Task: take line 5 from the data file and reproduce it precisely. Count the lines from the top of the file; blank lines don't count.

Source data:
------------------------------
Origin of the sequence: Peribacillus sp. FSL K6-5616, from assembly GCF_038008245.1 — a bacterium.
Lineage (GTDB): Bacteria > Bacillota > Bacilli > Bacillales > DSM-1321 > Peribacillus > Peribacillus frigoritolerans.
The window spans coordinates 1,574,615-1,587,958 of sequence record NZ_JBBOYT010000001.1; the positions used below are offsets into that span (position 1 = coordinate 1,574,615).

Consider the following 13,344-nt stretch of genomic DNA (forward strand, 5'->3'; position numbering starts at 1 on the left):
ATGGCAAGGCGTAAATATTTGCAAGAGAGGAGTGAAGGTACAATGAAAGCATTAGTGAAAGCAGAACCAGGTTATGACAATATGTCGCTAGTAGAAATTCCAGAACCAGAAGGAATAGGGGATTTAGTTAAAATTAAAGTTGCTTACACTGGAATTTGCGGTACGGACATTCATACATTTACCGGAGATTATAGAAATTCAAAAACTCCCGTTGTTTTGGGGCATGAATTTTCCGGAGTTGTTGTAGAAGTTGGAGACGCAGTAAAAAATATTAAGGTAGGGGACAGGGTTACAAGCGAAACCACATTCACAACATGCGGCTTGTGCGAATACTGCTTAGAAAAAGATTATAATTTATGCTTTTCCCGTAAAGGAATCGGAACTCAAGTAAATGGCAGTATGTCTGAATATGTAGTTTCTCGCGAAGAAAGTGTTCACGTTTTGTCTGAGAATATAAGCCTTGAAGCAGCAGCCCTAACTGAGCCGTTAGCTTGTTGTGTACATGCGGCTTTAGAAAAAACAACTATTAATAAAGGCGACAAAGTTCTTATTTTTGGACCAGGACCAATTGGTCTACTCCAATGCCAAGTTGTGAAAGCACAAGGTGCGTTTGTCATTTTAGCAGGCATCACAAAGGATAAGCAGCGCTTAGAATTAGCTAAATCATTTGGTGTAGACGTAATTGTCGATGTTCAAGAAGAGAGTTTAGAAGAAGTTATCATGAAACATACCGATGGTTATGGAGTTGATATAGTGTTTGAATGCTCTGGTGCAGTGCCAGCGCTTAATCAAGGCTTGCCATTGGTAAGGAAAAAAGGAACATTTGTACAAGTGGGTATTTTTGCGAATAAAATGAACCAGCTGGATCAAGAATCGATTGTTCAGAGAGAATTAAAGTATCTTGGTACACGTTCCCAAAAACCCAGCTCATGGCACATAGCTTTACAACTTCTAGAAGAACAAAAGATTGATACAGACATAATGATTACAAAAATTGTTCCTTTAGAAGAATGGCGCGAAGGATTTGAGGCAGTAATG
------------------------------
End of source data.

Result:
ATGGCAAGGCGTAAATATTTGCAAGAGAGGAGTGAAGGTACAATGAAAGCATTAGTGAAAGCAGAACCAGGTTATGACAATATGTCGCTAGTAGAAATTCCAGAACCAGAAGGAATAGGGGATTTAGTTAAAATTAAAGTTGCTTACACTGGAATTTGCGGTACGGACATTCATACATTTACCGGAGATTATAGAAATTCAAAAACTCCCGTTGTTTTGGGGCATGAATTTTCCGGAGTTGTTGTAGAAGTTGGAGACGCAGTAAAAAATATTAAGGTAGGGGACAGGGTTACAAGCGAAACCACATTCACAACATGCGGCTTGTGCGAATACTGCTTAGAAAAAGATTATAATTTATGCTTTTCCCGTAAAGGAATCGGAACTCAAGTAAATGGCAGTATGTCTGAATATGTAGTTTCTCGCGAAGAAAGTGTTCACGTTTTGTCTGAGAATATAAGCCTTGAAGCAGCAGCCCTAACTGAGCCGTTAGCTTGTTGTGTACATGCGGCTTTAGAAAAAACAACTATTAATAAAGGCGACAAAGTTCTTATTTTTGGACCAGGACCAATTGGTCTACTCCAATGCCAAGTTGTGAAAGCACAAGGTGCGTTTGTCATTTTAGCAGGCATCACAAAGGATAAGCAGCGCTTAGAATTAGCTAAATCATTTGGTGTAGACGTAATTGTCGATGTTCAAGAAGAGAGTTTAGAAGAAGTTATCATGAAACATACCGATGGTTATGGAGTTGATATAGTGTTTGAATGCTCTGGTGCAGTGCCAGCGCTTAATCAAGGCTTGCCATTGGTAAGGAAAAAAGGAACATTTGTACAAGTGGGTATTTTTGCGAATAAAATGAACCAGCTGGATCAAGAATCGATTGTTCAGAGAGAATTAAAGTATCTTGGTACACGTTCCCAAAAACCCAGCTCATGGCACATAGCTTTACAACTTCTAGAAGAACAAAAGATTGATACAGACATAATGATTACAAAAATTGTTCCTTTAGAAGAATGGCGCGAAGGATTTGAGGCAGTAATG